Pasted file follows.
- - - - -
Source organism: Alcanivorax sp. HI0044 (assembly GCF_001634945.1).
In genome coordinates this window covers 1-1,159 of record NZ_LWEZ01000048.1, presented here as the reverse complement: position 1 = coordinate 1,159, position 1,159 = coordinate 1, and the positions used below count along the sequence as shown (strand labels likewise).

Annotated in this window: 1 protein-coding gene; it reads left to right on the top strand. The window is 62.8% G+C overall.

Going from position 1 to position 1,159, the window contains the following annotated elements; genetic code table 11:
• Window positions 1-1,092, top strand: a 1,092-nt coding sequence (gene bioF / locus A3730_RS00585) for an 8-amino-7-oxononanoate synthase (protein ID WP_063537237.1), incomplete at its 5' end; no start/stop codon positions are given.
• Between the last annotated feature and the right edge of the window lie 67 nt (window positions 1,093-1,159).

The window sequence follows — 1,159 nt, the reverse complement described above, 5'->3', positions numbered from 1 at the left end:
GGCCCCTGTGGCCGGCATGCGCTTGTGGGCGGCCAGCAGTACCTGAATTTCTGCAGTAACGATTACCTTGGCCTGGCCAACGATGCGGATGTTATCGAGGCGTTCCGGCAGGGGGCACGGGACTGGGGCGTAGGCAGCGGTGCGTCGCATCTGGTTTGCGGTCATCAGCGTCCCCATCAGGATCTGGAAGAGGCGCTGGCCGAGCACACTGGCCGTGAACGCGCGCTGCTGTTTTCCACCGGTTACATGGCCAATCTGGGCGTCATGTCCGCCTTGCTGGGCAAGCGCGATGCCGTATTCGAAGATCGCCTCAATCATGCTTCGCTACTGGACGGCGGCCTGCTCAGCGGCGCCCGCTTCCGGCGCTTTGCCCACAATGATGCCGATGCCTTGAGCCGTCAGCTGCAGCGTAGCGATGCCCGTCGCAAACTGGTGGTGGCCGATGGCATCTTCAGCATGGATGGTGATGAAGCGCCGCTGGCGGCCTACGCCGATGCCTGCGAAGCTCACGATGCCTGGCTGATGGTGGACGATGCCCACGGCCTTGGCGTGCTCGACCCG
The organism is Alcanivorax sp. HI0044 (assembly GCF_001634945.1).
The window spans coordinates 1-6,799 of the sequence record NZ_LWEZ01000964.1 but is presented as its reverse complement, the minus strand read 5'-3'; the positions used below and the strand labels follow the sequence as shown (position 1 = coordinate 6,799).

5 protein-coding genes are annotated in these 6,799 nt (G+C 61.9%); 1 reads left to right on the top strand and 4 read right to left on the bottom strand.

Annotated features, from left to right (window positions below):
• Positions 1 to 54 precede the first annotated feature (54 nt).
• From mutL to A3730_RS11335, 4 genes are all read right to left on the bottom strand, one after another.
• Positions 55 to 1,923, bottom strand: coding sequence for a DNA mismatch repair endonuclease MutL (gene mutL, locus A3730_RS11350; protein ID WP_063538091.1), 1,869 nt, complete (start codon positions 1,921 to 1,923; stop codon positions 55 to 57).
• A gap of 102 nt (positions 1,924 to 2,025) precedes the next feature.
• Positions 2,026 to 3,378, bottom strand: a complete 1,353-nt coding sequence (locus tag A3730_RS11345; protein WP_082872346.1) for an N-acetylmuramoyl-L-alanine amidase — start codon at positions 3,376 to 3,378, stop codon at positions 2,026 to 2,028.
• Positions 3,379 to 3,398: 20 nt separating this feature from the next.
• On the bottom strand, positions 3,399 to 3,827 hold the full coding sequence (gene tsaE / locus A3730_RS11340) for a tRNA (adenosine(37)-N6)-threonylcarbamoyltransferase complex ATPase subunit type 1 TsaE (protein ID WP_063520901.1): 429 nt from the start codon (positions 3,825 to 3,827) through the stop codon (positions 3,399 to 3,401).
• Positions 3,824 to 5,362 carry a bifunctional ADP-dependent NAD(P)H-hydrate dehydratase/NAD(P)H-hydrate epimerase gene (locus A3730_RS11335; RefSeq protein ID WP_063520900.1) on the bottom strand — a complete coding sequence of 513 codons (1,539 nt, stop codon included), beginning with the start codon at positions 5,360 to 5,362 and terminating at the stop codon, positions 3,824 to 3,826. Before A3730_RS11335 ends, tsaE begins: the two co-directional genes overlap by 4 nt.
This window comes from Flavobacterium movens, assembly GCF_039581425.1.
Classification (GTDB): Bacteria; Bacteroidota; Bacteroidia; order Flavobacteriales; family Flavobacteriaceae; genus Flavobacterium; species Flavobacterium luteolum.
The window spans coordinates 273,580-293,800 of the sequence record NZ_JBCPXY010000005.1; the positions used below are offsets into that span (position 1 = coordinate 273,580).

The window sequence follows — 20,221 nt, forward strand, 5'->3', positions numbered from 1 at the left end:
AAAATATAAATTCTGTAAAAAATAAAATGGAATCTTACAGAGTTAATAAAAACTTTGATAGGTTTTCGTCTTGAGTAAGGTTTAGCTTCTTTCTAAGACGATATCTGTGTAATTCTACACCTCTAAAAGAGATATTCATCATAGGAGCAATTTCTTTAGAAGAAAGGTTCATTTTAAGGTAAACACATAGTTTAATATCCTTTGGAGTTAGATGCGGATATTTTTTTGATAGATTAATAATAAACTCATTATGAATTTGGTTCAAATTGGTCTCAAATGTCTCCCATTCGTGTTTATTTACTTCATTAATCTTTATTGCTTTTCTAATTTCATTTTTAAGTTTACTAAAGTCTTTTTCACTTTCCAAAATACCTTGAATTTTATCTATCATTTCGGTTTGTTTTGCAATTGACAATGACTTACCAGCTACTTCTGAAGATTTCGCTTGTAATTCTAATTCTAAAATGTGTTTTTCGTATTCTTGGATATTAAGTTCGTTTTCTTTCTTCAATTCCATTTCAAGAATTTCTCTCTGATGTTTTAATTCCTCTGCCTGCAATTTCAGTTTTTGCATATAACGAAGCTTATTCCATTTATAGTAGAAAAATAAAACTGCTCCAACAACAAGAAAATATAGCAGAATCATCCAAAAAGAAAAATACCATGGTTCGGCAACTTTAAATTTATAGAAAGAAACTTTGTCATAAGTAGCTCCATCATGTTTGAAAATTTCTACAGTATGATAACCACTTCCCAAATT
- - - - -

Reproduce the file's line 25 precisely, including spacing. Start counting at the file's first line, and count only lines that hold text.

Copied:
AAAATATAAATTCTGTAAAAAATAAAATGGAATCTTACAGAGTTAATAAAAACTTTGATAGGTTTTCGTCTTGAGTAAGGTTTAGCTTCTTTCTAAGACGATATCTGTGTAATTCTACACCTCTAAAAGAGATATTCATCATAGGAGCAATTTCTTTAGAAGAAAGGTTCATTTTAAGGTAAACACATAGTTTAATATCCTTTGGAGTTAGATGCGGATATTTTTTTGATAGATTAATAATAAACTCATTATGAATTTGGTTCAAATTGGTCTCAAATGTCTCCCATTCGTGTTTATTTACTTCATTAATCTTTATTGCTTTTCTAATTTCATTTTTAAGTTTACTAAAGTCTTTTTCACTTTCCAAAATACCTTGAATTTTATCTATCATTTCGGTTTGTTTTGCAATTGACAATGACTTACCAGCTACTTCTGAAGATTTCGCTTGTAATTCTAATTCTAAAATGTGTTTTTCGTATTCTTGGATATTAAGTTCGTTTTCTTTCTTCAATTCCATTTCAAGAATTTCTCTCTGATGTTTTAATTCCTCTGCCTGCAATTTCAGTTTTTGCATATAACGAAGCTTATTCCATTTATAGTAGAAAAATAAAACTGCTCCAACAACAAGAAAATATAGCAGAATCATCCAAAAAGAAAAATACCATGGTTCGGCAACTTTAAATTTATAGAAAGAAACTTTGTCATAAGTAGCTCCATCATGTTTGAAAATTTCTACAGTATGATAACCACTTCCCAAATT